May 20, 2017 07:29 AM
There's a series of rehab rooms on the fourth floor of Gillette Children's Specialty Healthcare that are described as "smart rooms." Decked out in all kinds of high-tech gadgets, they are designed to help trauma patients take control.
Eighteen-year-old Johnathan Hotchkiss is one of the first patients to use the high-tech room. He's a quadriplegic being treated for a spinal cord injury.
He's eager to demonstrate how he can use what's called a "sip and puff straw" to lower the shades in his room. He also uses a voice control feature to turn on his TV, computer and XBox.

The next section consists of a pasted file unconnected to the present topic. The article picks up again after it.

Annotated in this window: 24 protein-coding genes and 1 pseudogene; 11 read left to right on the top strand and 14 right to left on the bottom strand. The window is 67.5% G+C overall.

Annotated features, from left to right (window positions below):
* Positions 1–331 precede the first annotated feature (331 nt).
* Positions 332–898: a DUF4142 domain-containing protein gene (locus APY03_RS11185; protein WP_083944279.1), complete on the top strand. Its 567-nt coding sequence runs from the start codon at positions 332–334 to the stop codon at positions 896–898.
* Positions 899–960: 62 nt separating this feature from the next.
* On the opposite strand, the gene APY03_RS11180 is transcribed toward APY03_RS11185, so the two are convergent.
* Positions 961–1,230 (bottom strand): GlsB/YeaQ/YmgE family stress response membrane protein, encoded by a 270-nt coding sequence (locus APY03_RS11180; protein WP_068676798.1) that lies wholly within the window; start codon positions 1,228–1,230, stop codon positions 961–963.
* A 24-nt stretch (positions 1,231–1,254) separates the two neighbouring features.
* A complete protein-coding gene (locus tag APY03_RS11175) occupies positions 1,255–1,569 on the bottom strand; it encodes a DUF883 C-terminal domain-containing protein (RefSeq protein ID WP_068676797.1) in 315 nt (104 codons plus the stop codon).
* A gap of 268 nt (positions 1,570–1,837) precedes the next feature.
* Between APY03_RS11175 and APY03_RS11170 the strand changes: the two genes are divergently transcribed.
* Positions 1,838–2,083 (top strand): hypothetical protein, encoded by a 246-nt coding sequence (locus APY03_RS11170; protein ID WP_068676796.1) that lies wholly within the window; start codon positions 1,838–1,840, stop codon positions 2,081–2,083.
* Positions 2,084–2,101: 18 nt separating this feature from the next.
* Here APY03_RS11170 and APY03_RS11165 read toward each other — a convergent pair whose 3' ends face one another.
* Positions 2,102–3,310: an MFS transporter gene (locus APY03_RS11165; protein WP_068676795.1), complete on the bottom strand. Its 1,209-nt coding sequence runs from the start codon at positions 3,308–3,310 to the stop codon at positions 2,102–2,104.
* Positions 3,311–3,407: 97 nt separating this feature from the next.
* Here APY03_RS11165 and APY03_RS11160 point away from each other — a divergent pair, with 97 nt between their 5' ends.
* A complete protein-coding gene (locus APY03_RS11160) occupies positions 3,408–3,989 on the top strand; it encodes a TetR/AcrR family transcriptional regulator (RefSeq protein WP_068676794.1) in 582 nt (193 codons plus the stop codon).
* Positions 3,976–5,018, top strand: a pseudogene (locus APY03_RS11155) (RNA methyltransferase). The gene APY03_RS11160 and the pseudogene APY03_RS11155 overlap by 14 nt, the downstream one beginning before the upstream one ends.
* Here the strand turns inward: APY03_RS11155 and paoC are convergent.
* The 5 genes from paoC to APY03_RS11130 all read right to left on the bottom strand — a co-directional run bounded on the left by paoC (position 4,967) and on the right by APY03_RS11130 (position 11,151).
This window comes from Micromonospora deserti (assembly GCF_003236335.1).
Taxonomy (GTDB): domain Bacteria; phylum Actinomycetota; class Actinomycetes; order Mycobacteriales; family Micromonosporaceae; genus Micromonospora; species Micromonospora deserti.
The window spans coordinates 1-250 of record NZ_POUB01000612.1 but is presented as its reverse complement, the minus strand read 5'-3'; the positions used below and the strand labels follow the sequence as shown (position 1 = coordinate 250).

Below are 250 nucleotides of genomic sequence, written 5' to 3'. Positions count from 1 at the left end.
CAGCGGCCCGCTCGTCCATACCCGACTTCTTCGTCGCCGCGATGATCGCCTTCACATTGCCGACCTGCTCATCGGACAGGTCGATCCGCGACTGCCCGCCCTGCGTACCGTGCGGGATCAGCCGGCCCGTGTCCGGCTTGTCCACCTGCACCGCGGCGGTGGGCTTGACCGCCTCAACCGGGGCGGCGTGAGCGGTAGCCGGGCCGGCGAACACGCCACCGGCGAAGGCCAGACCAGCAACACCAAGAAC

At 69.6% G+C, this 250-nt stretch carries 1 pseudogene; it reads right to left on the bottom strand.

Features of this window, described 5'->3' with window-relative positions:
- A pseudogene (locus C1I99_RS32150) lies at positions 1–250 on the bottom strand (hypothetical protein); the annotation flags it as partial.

"Just being able to control stuff makes me feel a little happier. I don't have to rely on someone else," he said.
The equipment can be customized for each patient, depending on their challenges. Some may use an "eye gaze bar" to scan objects on a tablet that they want to control. Others might use an infrared head tracker that takes commands through head movement.
Patients will be able use the equipment to do everything from adjusting the lights, moving their beds, closing the curtains and calling a nurse.
"I think it makes all the difference in terms of their mental well being and their motivation to participate in therapy," said Lisa Rounds, an occupational therapist at Gillette.
Gillette has three high-tech rooms. They just started using them in March. Right now, it's the only pediatric hospital in the state to have rooms hard wired this way.
Updated: May 20, 2017 07:29 AM
Created: May 10, 2017 05:42 PM
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